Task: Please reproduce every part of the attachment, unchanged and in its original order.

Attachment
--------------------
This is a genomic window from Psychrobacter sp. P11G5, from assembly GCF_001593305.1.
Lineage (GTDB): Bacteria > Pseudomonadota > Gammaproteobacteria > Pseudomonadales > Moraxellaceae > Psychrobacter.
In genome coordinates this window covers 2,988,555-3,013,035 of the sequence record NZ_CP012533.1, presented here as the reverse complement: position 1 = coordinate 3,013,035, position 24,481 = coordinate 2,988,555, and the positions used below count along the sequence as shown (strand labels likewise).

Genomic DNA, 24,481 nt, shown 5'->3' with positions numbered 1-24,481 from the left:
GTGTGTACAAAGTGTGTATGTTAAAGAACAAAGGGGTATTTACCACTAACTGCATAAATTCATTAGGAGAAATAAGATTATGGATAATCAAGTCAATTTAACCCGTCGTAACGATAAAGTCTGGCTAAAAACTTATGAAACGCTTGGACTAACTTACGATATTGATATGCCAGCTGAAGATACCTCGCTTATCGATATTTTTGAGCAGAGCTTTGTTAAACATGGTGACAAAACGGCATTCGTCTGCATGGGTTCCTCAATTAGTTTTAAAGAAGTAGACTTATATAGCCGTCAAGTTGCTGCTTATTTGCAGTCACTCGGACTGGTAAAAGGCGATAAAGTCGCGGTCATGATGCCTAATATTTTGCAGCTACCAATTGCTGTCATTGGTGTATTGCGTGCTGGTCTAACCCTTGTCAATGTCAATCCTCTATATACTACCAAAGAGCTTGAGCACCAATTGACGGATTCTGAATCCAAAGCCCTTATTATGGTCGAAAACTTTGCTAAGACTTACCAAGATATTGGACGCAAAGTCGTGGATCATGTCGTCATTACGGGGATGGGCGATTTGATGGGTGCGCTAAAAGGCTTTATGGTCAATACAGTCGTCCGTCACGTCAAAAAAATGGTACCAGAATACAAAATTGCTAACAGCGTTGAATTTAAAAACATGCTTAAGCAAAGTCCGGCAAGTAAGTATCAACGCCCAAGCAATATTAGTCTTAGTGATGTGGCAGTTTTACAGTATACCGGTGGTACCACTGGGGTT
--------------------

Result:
This is a genomic window from Psychrobacter sp. P11G5, from assembly GCF_001593305.1.
Lineage (GTDB): Bacteria > Pseudomonadota > Gammaproteobacteria > Pseudomonadales > Moraxellaceae > Psychrobacter.
In genome coordinates this window covers 2,988,555-3,013,035 of the sequence record NZ_CP012533.1, presented here as the reverse complement: position 1 = coordinate 3,013,035, position 24,481 = coordinate 2,988,555, and the positions used below count along the sequence as shown (strand labels likewise).

Genomic DNA, 24,481 nt, shown 5'->3' with positions numbered 1-24,481 from the left:
GTGTGTACAAAGTGTGTATGTTAAAGAACAAAGGGGTATTTACCACTAACTGCATAAATTCATTAGGAGAAATAAGATTATGGATAATCAAGTCAATTTAACCCGTCGTAACGATAAAGTCTGGCTAAAAACTTATGAAACGCTTGGACTAACTTACGATATTGATATGCCAGCTGAAGATACCTCGCTTATCGATATTTTTGAGCAGAGCTTTGTTAAACATGGTGACAAAACGGCATTCGTCTGCATGGGTTCCTCAATTAGTTTTAAAGAAGTAGACTTATATAGCCGTCAAGTTGCTGCTTATTTGCAGTCACTCGGACTGGTAAAAGGCGATAAAGTCGCGGTCATGATGCCTAATATTTTGCAGCTACCAATTGCTGTCATTGGTGTATTGCGTGCTGGTCTAACCCTTGTCAATGTCAATCCTCTATATACTACCAAAGAGCTTGAGCACCAATTGACGGATTCTGAATCCAAAGCCCTTATTATGGTCGAAAACTTTGCTAAGACTTACCAAGATATTGGACGCAAAGTCGTGGATCATGTCGTCATTACGGGGATGGGCGATTTGATGGGTGCGCTAAAAGGCTTTATGGTCAATACAGTCGTCCGTCACGTCAAAAAAATGGTACCAGAATACAAAATTGCTAACAGCGTTGAATTTAAAAACATGCTTAAGCAAAGTCCGGCAAGTAAGTATCAACGCCCAAGCAATATTAGTCTTAGTGATGTGGCAGTTTTACAGTATACCGGTGGTACCACTGGGGTT